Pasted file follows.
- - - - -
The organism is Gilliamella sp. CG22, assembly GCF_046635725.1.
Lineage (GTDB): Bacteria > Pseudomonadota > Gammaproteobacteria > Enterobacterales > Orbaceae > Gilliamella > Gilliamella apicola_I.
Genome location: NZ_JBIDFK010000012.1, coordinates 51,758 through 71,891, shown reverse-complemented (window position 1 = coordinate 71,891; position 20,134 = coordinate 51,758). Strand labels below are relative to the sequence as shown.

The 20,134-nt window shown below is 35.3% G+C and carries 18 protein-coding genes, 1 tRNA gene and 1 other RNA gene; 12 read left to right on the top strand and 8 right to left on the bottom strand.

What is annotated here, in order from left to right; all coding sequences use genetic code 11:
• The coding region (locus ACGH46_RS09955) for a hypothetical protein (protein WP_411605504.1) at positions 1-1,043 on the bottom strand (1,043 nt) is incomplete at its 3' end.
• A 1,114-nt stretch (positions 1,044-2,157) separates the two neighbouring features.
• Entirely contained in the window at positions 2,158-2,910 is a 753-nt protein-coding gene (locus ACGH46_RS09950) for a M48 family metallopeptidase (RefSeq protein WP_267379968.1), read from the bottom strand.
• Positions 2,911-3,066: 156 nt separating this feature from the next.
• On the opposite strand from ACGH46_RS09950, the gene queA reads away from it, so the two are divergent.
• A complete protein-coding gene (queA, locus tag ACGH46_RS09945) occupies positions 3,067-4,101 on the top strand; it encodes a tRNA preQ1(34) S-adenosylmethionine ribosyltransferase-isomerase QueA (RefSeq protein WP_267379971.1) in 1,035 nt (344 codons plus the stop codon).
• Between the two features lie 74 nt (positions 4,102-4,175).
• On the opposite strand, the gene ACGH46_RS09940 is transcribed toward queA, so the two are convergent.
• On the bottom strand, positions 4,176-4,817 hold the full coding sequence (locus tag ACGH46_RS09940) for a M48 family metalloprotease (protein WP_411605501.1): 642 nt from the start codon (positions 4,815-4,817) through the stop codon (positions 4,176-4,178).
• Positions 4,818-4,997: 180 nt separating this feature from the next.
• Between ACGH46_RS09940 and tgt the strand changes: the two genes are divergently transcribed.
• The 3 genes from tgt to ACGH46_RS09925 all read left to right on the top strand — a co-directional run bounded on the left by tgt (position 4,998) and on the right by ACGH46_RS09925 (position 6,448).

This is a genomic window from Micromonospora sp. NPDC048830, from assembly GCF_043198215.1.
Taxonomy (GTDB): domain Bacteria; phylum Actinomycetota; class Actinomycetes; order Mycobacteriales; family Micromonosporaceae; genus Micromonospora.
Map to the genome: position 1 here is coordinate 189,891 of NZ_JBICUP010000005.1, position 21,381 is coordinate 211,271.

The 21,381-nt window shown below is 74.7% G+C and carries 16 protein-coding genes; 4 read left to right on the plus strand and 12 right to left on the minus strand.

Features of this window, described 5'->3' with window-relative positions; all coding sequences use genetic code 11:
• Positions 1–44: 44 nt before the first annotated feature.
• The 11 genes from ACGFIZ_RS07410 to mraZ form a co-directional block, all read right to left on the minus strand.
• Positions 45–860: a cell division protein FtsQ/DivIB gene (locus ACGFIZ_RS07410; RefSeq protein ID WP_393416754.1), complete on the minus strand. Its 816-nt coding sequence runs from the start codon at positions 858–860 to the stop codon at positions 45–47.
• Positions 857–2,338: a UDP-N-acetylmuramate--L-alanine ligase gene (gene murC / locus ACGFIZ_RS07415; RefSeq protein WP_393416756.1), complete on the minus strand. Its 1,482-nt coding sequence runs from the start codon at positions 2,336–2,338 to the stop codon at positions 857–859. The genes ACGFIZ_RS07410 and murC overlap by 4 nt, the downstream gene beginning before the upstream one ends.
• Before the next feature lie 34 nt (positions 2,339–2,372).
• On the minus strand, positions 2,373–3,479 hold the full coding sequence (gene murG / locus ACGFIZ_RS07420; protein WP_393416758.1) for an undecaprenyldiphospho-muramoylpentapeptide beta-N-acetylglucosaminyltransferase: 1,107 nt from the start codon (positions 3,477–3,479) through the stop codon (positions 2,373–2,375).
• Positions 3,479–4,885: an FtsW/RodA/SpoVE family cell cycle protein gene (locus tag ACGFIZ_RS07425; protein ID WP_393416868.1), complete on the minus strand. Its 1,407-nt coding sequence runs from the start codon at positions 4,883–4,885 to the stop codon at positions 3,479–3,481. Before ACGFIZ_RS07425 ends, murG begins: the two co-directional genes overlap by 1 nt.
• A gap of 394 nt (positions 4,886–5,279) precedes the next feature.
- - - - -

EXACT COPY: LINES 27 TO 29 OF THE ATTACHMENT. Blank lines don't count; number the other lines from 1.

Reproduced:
• Before the next feature lie 34 nt (positions 2,339–2,372).
• On the minus strand, positions 2,373–3,479 hold the full coding sequence (gene murG / locus ACGFIZ_RS07420; protein WP_393416758.1) for an undecaprenyldiphospho-muramoylpentapeptide beta-N-acetylglucosaminyltransferase: 1,107 nt from the start codon (positions 3,477–3,479) through the stop codon (positions 2,373–2,375).
• Positions 3,479–4,885: an FtsW/RodA/SpoVE family cell cycle protein gene (locus tag ACGFIZ_RS07425; protein ID WP_393416868.1), complete on the minus strand. Its 1,407-nt coding sequence runs from the start codon at positions 4,883–4,885 to the stop codon at positions 3,479–3,481. Before ACGFIZ_RS07425 ends, murG begins: the two co-directional genes overlap by 1 nt.